Herbert hangs on to helmet

Johnny Herbert aims to continue his racing career despite his new job restoring Jordan’s battered reputaton.

Johnny Herbert aims to continue his racing career despite his new job restoring Jordan’s battered reputaton.

Herbert, who won three grands prix in a long Formula One career, has been recruited as Jordan’s new sporting relations manager and has been charged with improving public perception of the team’s new regime.

The Midland group and Jordan managing director Colin Kolles have suffered a stream of negative rumours since taking over the team last winter, prompting them to bring in Herbert as a spokesman.

Despite returning to Formula One in an off-track role, Herbert has no plans to hang up his helmet just yet, although he will resist any move for him to test Jordan’s struggling car in a bid to improve performance.

He said: “I am at Jordan for the long term but I am still wanting to race and I’ve got something coming on.

“I’ve always had an interest in NASCAR and it’s something I have been working on for a year and I don’t know where that’s going to end up.

“If it does happen that will restrict a little bit what I do but I am still going to be involved with it whatever happens. The racing is still a part of my life it is something I can still do.”

Asked whether he will get back behind the wheel of a Formula One car again, he added: “It’s been spoken about but I don’t think it should be the role that I am trying to do.

“I don’t think I should be the guy that’s getting in it just because I have more experience than our drivers. That’s not my role.”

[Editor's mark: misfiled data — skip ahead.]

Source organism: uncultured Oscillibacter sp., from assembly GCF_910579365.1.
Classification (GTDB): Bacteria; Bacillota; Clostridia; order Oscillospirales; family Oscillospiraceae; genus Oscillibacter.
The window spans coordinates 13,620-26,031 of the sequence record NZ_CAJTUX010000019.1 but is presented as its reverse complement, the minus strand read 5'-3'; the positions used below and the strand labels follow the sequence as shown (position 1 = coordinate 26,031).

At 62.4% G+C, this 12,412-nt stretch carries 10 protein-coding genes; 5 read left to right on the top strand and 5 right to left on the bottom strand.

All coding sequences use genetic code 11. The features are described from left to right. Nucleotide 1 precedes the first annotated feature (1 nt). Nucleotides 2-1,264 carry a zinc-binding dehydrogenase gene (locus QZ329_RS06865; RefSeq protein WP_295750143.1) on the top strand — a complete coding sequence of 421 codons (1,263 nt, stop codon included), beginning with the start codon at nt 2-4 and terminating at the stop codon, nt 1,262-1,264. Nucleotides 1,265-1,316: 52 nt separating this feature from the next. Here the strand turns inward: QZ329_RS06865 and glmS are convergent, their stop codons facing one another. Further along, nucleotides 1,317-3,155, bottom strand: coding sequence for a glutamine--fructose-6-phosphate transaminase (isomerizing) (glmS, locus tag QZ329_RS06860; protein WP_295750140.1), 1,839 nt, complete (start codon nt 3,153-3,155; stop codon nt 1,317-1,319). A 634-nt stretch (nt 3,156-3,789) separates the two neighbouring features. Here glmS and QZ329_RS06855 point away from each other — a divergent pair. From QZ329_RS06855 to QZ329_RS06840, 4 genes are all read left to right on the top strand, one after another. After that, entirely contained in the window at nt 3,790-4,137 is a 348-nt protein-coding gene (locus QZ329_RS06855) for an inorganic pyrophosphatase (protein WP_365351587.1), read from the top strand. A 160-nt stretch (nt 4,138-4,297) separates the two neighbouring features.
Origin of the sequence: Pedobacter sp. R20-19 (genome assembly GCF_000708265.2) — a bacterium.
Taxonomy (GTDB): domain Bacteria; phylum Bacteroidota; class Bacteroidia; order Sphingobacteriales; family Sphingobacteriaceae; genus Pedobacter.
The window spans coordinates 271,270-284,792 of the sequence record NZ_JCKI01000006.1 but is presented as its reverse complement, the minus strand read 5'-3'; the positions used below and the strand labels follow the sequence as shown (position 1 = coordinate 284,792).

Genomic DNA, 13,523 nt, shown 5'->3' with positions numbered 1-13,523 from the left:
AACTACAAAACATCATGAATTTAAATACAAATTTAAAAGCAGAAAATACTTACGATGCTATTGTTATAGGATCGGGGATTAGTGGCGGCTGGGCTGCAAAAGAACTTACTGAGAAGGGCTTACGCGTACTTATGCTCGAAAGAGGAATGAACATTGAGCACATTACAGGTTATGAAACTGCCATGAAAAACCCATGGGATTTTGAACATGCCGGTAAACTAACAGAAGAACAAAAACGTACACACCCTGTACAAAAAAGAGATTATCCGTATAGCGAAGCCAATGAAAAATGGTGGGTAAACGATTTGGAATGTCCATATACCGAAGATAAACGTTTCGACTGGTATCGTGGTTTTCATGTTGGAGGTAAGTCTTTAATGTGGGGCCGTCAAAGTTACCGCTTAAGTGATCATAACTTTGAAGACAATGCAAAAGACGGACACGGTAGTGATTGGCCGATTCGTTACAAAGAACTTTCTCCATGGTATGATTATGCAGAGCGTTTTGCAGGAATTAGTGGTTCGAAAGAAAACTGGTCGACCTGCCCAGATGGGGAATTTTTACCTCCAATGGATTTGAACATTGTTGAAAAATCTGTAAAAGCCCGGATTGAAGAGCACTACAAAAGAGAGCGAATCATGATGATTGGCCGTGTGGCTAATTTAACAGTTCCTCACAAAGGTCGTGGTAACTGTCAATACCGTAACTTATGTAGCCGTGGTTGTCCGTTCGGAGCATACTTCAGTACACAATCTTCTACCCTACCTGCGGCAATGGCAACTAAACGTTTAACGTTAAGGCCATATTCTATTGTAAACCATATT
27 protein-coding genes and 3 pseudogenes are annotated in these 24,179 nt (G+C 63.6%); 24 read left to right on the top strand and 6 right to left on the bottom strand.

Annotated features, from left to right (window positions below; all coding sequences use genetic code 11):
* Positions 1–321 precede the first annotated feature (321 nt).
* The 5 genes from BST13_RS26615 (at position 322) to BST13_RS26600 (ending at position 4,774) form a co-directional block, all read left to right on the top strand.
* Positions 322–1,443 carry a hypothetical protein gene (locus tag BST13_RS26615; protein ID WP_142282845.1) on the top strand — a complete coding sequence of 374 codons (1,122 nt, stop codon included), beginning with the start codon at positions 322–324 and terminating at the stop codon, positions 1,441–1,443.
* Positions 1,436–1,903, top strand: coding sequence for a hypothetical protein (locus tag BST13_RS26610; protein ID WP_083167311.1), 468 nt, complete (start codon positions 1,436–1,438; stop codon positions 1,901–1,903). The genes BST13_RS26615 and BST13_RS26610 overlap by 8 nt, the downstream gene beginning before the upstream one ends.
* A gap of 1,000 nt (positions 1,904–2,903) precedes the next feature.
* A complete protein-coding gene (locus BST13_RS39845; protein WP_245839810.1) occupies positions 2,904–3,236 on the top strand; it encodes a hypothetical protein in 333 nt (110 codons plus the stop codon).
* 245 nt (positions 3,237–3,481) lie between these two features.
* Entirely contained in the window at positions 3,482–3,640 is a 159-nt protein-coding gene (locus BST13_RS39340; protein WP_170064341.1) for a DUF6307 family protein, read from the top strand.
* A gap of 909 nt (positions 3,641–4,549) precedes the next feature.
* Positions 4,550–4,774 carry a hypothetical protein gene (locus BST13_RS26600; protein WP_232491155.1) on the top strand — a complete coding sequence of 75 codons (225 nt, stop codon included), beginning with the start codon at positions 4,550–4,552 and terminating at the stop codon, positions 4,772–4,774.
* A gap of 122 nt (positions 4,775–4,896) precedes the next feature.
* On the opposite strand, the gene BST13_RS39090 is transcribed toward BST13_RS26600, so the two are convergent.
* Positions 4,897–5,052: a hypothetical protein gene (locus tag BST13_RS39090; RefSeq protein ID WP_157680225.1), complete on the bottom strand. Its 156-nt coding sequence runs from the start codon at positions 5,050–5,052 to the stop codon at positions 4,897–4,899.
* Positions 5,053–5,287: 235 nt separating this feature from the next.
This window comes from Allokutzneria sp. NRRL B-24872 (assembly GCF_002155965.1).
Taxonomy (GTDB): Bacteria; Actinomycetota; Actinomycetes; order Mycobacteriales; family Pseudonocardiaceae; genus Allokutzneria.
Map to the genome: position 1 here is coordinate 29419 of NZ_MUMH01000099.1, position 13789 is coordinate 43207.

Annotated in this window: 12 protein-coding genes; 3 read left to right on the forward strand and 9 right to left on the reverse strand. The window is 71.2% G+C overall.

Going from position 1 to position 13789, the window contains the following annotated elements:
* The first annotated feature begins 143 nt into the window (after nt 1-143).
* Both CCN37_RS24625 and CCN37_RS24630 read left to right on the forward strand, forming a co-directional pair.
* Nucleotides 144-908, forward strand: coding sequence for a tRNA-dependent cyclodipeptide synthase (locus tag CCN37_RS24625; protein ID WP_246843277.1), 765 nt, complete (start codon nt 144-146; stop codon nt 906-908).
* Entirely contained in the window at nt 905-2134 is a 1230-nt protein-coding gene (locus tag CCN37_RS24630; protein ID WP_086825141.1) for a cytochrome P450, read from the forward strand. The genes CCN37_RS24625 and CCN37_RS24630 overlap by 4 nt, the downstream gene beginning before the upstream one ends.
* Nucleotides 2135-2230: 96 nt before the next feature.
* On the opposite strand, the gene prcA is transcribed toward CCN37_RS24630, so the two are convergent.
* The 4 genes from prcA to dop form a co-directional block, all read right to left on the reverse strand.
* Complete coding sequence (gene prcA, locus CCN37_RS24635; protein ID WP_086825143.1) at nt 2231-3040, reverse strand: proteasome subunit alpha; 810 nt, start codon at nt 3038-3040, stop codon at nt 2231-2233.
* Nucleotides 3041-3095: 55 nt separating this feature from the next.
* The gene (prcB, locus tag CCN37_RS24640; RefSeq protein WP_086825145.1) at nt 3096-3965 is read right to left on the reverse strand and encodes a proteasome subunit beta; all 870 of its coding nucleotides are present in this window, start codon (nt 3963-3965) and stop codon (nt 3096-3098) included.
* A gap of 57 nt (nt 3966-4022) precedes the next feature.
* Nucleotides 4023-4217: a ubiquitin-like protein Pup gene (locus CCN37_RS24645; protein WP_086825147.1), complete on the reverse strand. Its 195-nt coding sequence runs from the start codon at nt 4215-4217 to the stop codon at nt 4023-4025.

The 41-year-old does not see his current role as a precursor to a move into team management, admitting: “I don’t think I am the right character to take control of a team.”

Herbert, who secured his new role before last month’s British Grand Prix, admits Midland’s rebuilding of the team will take time and cautioned against high expectations for their first season under the new banner.

Narain Karthikeyan and Tiago Monteiro finished 12th and 13th – the last two finishers – in yesterday’s Hungarian Grand Prix with Herbert conceding improvement will be no easy feat and warning against empty promises of success.

“I know there are things that are going to make it change,” he said. “We all know that we can not guarantee it is going to be a more successful season.

“It is getting the structure sorted – all the people who had left has left a hole. Once

that is filled you then need to get it all gelled together to move forward.

“But we have still got to fill that hole and that is going to take time, but that time starts now.

“I could tell you a lot of stuff about the future, wanting to get up the grid and so on, but you have to do that, you can’t just say it. Unfortunately in this game it is not just talk.

“This year we are not going to see us getting up the grid because we have a car that is two years old – you could paint it in gold leaf but the gold leaf would never stick, it would always fall off.

“So the investment has really got to go towards what they are going to do next year.”

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